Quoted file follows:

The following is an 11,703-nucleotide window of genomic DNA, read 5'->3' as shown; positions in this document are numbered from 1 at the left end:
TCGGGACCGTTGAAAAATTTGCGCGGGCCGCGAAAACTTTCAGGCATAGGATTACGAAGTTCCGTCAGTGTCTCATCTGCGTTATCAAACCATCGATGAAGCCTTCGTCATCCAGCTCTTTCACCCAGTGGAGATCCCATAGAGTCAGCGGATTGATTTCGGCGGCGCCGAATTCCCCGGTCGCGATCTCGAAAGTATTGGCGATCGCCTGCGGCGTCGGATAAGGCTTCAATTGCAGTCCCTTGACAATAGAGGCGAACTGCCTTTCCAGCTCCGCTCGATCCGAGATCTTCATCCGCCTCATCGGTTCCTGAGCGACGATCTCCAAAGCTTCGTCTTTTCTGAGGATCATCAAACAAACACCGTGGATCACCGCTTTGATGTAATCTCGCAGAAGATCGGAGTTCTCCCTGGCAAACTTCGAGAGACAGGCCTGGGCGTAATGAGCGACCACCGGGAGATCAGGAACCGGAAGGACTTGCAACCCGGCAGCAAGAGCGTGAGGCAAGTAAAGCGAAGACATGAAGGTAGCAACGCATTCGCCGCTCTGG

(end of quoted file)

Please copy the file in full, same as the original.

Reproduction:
The following is an 11,703-nucleotide window of genomic DNA, read 5'->3' as shown; positions in this document are numbered from 1 at the left end:
TCGGGACCGTTGAAAAATTTGCGCGGGCCGCGAAAACTTTCAGGCATAGGATTACGAAGTTCCGTCAGTGTCTCATCTGCGTTATCAAACCATCGATGAAGCCTTCGTCATCCAGCTCTTTCACCCAGTGGAGATCCCATAGAGTCAGCGGATTGATTTCGGCGGCGCCGAATTCCCCGGTCGCGATCTCGAAAGTATTGGCGATCGCCTGCGGCGTCGGATAAGGCTTCAATTGCAGTCCCTTGACAATAGAGGCGAACTGCCTTTCCAGCTCCGCTCGATCCGAGATCTTCATCCGCCTCATCGGTTCCTGAGCGACGATCTCCAAAGCTTCGTCTTTTCTGAGGATCATCAAACAAACACCGTGGATCACCGCTTTGATGTAATCTCGCAGAAGATCGGAGTTCTCCCTGGCAAACTTCGAGAGACAGGCCTGGGCGTAATGAGCGACCACCGGGAGATCAGGAACCGGAAGGACTTGCAACCCGGCAGCAAGAGCGTGAGGCAAGTAAAGCGAAGACATGAAGGTAGCAACGCATTCGCCGCTCTGG